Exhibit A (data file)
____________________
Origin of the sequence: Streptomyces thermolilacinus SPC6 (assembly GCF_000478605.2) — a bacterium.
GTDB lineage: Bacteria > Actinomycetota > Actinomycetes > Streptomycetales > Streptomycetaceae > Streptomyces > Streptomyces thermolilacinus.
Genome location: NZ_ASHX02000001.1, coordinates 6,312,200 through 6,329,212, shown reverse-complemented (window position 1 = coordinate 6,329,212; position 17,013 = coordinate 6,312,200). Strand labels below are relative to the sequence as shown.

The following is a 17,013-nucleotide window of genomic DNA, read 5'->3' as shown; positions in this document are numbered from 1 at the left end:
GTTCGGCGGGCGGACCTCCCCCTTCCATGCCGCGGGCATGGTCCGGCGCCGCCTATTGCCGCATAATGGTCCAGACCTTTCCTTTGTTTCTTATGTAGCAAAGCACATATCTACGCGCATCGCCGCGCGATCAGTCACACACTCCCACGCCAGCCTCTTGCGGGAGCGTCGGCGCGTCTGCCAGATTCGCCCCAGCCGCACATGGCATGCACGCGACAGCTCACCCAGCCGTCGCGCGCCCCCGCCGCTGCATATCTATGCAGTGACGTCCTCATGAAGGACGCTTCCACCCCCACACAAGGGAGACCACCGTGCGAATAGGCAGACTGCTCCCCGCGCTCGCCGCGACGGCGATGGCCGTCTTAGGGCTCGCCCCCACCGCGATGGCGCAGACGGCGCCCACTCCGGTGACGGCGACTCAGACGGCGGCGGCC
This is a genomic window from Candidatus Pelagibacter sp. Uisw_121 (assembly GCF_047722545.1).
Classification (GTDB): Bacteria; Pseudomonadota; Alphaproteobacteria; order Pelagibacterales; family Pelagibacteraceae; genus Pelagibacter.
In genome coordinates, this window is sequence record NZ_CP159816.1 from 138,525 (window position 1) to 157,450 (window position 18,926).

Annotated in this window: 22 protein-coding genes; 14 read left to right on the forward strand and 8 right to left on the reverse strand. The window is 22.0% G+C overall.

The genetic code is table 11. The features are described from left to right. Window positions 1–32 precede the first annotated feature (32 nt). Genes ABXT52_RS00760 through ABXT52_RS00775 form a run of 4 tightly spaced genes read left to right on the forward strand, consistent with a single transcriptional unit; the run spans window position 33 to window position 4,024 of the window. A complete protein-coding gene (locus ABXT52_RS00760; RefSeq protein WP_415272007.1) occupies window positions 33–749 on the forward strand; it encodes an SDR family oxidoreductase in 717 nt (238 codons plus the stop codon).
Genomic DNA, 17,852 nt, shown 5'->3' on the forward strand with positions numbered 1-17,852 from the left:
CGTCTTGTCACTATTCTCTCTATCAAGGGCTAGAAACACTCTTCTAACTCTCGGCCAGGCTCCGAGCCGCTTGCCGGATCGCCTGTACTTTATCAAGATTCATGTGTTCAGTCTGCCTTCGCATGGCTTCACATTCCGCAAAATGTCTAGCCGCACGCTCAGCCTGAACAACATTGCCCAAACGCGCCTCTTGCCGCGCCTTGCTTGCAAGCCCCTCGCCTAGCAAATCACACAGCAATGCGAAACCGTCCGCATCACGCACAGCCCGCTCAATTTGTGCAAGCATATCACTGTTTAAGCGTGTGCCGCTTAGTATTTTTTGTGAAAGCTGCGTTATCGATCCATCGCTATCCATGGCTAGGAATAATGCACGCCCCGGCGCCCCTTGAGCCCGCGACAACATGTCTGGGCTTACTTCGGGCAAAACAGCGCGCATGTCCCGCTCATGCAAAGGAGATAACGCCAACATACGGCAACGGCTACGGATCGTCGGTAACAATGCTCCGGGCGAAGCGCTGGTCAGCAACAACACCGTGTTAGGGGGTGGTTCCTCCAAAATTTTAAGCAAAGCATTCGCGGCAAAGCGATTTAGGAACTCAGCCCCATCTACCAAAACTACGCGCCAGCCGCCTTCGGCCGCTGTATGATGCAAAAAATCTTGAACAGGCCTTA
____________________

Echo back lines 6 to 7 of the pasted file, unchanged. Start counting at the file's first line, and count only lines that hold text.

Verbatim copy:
This is a genomic window from Candidatus Pelagibacter sp. Uisw_121 (assembly GCF_047722545.1).
Classification (GTDB): Bacteria; Pseudomonadota; Alphaproteobacteria; order Pelagibacterales; family Pelagibacteraceae; genus Pelagibacter.